Coronavirus disease 2019 (COVID-19) pandemic has been an important global interest that affected millions of people, and it requires a deep investigation of the disease immunology for developing further therapeutic applications. Adoptive T cell therapy promises to address T cell-dependent immune dysregulation in COVID-19 patients by the generation of specific T cell clones against virus-specific antigens. Additionally, targeting B cell-dependent protection through COVID-19 vaccines, which have been developed in the recent year, possessed sufficient prevention for spreading the virus, since the cases and deaths related to COVID-19 tend to decrease after the vaccination. However, adoptive cell therapies are now encouraging scientists to deal with pathological challenges like inadequate T cell-dependent immune response or lymphopenia, since they are the most frequent outcome of severe infection, especially in immunocompromized patients. In this review, the current knowledge of immunopathology of COVID-19 was aimed to be highlighted along with the T cell responses against SARS-CoV-2 to comprise a basis for therapeutics. Moreover, current therapeutics and treatment strategies for COVID-19 were discussed to evaluate possible agents. Furthermore, the use of adoptive T cell therapy representing an emerging therapeutic approach was purposed to be presented comprehensively against SARS-CoV-2 infection. Even though further studies are needed to fully understand T cell response against SARS-CoV-2 in order to develop therapies to provide long term and efficient protection, adoptive cell therapies now meet the demand for a large population of people who suffer immunocompromization, considering the previous usage of the technique for different infectious diseases.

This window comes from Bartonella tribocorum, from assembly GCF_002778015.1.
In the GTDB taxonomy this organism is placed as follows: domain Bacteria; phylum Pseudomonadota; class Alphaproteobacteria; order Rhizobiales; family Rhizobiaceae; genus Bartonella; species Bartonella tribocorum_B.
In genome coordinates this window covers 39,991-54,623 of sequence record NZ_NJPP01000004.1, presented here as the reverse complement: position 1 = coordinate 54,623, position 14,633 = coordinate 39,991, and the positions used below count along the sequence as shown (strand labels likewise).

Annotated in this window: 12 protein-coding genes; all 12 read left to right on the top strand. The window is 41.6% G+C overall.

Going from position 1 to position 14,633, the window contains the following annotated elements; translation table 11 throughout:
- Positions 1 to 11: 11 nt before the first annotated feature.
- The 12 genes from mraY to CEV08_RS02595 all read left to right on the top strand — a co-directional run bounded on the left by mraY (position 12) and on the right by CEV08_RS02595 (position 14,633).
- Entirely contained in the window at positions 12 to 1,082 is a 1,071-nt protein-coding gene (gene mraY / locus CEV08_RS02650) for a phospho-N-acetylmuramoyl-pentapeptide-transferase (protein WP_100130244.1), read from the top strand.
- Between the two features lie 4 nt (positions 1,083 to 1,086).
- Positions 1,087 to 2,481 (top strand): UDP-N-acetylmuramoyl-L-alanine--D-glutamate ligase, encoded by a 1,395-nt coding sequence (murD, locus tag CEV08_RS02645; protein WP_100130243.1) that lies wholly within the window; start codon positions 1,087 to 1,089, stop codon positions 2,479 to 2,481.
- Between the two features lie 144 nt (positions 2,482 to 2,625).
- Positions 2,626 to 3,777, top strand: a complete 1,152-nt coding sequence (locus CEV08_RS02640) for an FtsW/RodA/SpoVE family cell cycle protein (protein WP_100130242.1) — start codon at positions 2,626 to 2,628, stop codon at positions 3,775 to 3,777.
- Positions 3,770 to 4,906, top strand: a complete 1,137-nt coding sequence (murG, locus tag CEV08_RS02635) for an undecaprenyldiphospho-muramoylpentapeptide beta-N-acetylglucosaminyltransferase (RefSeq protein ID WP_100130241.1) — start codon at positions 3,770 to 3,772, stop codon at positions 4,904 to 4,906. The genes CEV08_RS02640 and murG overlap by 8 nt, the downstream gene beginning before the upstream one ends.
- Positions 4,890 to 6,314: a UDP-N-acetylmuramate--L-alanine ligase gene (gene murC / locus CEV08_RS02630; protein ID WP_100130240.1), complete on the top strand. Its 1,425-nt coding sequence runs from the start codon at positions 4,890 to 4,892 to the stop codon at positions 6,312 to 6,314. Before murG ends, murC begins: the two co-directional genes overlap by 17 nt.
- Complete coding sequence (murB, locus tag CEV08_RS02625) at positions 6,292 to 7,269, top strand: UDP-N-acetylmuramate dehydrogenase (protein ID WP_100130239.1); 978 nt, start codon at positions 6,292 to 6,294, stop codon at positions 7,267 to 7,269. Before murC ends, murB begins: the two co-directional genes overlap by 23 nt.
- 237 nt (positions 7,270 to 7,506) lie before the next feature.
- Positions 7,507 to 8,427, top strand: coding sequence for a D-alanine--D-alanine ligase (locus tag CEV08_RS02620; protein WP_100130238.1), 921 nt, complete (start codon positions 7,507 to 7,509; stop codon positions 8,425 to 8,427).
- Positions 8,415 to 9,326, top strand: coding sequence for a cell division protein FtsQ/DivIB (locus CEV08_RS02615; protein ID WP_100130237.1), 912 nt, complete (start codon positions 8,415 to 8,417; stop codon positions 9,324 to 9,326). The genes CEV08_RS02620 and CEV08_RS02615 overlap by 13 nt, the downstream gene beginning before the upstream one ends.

12.
Frontiers in Medicine ; 9, 2022.
Article in English | EMBASE | ID: covidwho-1817977

ABSTRACT

SARS-CoV-2 is the causative agent of a new type of coronavirus infection, COVID-19, which has rapidly spread worldwide. The overall genome sequence homology between SARS-CoV-2 and SARS-CoV is 79%. However, the homology of the ORF8 protein between these two coronaviruses is low, at ~26%. Previously, it has been suggested that infection by the ORF8-deleted variant of SARS-CoV-2 results in less severe symptoms than in the case of wild-type SARS-CoV-2. Although we found that ORF8 is involved in the proteasome autoimmunity system, the precise role of ORF8 in infection and pathology has not been fully clarified. In this study, we determined a new network of ORF8-interacting proteins by performing in silico analysis of the binding proteins against the previously described 47 ORF8-binding proteins. We used as a dataset 431 human protein candidates from Uniprot that physically interacted with 47 ORF8-binding proteins, as identified using STRING. Homology and phylogenetic profile analyses of the protein dataset were performed on 446 eukaryotic species whose genome sequences were available in KEGG OC. Based on the phylogenetic profile results, clustering analysis was performed using Ward's method. Our phylogenetic profiling showed that the interactors of the ORF8-interacting proteins were clustered into three classes that were conserved across chordates (Class 1: 152 proteins), metazoans (Class 2: 163 proteins), and eukaryotes (Class 3: 114 proteins). Following the KEGG pathway analysis, classification of cellular localization, tissue-specific expression analysis, and a literature study on each class of the phylogenetic profiling cluster tree, we predicted that the following: protein members in Class 1 could contribute to COVID-19 pathogenesis via complement and coagulation cascades and could promote sarcoidosis;the members of Class 1 and 2, together, may contribute to the downregulation of Interferon-β;and Class 3 proteins are associated with endoplasmic reticulum stress and the degradation of human leukocyte antigen.

13.
Cytometry Part B - Clinical Cytometry ; 102(2):85-87, 2022.
Article in English | EMBASE | ID: covidwho-1813493
14.
Natural Volatiles & Essential Oils ; 8(5):816-821, 2021.
Article in English | GIM | ID: covidwho-1812797

ABSTRACT